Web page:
The day after a local election in Jos, Nigeria, Kanchana Ugbabe woke up one morning in early September 2001 to ethno-religious riots that sent a wave of terror, mistrust, and unrest throughout the tranquil city she called her adopted home.

As the years went by, violence became an everyday occurrence.

“When you left the house to go to the market, you were lucky to return home alive,” said Ugbabe, Ph.D., a South Asian writer and English professor from the University of Jos. “Because on the following day, that open market where you’d shopped was bombed.”

Ugbabe, the newest faculty addition to Fordham’s English department, has lived in Jos for more than 35 years with her Nigerian husband and children. She said the violent clashes between indigenous Christian and Muslim Hausa communities in the central Plateau State escalated in the last 15 years—from arson and machete attacks to suicide bombings in churches, mosques, and public spaces. These incidents not only contributed to displacement, but also led to more than 3,000 deaths in the region, according to Human Rights Watch.

Then, tragedy hit closer to home.

Writing from a conflict zone

In 2007, a colleague of Ugbabe’s, a professor went missing on his way home from an event, while another colleague’s daughter was killed in a bomb explosion. Soon, her neighbor’s home, which was abandoned during the crisis, was set on fire. As foreigners became the latest targets of kidnapping, Ugbabe, who was born and raised in Chennai, India, faced an even greater risk. In the fall of 2015, her family experienced an armed home intrusion that completely shattered her sense of security.

“It was a very stressful way of living,” she said. “My risk was personal to me but also related to the ethno-religious environment we lived in. It was no less disruptive or devastating than political risk.”

In partnership with PEN America, Artists at Risk Connection (ARC), Westbeth Artists Housing,, and Residency Unlimited, the creative writing program at Fordham offered Ugbabe a newly created position as a Writer at Risk in Residence. The role comes months after she completed a 2016-2017 fellowship in the women, gender, and sexuality department of Harvard University.

The yearlong pilot position will allow Ugbabe, an active member of the Association of Nigerian Authors, to advance her academic work. As the department’s Writer at Risk, Ugbabe will also teach a new writer’s workshop at the Rose Hill campus, called Creating Dangerously: Writing from Conflict Zones.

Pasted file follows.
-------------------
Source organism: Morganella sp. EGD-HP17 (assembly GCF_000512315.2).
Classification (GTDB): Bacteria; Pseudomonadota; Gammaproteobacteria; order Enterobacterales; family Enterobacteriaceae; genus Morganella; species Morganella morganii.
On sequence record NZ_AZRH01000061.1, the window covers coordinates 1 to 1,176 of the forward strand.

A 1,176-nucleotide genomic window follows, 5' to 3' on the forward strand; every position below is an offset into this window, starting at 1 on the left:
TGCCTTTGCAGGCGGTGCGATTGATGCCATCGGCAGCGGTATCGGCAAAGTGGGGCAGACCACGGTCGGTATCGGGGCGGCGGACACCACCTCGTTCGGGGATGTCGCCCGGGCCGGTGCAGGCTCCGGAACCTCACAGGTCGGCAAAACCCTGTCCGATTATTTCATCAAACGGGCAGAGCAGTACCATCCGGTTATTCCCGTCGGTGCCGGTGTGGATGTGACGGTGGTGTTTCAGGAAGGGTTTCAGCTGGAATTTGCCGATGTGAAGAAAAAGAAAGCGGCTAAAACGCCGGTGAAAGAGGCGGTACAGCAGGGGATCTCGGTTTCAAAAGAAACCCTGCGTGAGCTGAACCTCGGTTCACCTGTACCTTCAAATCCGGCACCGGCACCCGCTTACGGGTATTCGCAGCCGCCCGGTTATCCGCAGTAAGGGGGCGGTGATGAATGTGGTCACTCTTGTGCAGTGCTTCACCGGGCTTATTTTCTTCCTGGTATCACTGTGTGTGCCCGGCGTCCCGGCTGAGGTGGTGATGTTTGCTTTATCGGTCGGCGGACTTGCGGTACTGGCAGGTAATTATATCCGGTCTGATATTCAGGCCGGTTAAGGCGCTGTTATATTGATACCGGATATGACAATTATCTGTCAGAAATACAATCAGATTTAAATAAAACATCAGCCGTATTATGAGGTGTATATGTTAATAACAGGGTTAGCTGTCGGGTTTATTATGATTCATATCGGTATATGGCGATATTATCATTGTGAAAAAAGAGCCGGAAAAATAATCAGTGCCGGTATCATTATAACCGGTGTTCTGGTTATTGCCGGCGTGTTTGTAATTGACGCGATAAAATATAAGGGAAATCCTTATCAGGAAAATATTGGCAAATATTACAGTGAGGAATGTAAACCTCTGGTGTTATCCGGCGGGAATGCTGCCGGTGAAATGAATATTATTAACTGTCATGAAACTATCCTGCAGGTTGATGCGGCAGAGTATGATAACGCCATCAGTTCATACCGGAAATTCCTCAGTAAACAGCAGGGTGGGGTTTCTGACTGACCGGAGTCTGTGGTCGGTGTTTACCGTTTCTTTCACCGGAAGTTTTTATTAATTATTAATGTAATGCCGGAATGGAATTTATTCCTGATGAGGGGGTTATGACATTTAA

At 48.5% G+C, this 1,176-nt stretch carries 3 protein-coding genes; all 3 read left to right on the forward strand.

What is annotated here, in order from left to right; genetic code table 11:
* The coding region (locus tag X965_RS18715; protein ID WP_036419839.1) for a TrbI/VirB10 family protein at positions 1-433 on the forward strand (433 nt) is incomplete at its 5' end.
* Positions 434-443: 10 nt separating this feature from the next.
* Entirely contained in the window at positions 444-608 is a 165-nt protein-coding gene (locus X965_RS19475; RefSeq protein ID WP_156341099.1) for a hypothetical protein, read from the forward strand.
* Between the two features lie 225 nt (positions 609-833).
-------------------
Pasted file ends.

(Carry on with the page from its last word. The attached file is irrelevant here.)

Glenn Hendler, Ph.D., chair of the English department, said the class will explore injustice and oppression through the works of writers Ken Saro-Wiwa, Edwidge Danticat, Wole Soyinka, Salman Rushdie and others.

“By initiating this pilot position, the English department shows how the study and writing of literature can help social justice goals in a global context,” he said.

Insider-outsider perspective

Ugbabe said that taking a temporary hiatus from the sectarian conflicts in Jos has inspired her to do some soul-searching. Having lived in Australia and Scotland as an academic before settling in Jos, the scholar said she has had to confront issues concerning her multiple identities.

Ugbabe's first collection of short stories, Soulmates, explores insider-outsider perspectives.
Ugbabe’s first collection of short stories, Soulmates, explores insider-outsider perspectives.

“There is that layering of a European perspective somewhere with a deep Indian sensibility and consciousness, but I’m also looking at the world through Nigerian eyes,” said Ugbabe, who received a doctorate in literature from Flinders University of South Australia and bachelor’s and master’s degrees from the University of Madras in India.

This insider-outsider perspective is reflected in Soulmates (Penguin Books, 2011), Ugbabe’s first book of short stories. “Exile,” one of her favorite short stories in the book, also has a protagonist who is accepted into a community but also feels alienated from it.

“It’s like you’re walking on a tightrope and you have to maintain your balance,”  said Ugbabe.

In many of her stories, she sets readers on a path of introspection with narratives that are focused on estrangement, domestic life, and the meaning of home.

“These stories are like fleeting moments that you see from a train window, and that’s how I present them in my writing,” she said.

When Ugbabe looks back at her experience in Jos, she is reminded of the challenges of other creative artists around the world who are facing similar environmental constraints.

“I can only speak from my own experience, but I found that it is almost a strategy for survival to write when you’re in a conflict zone,” she said. “You are writing [so that]the world is going to know about it, and this story needs to be told.”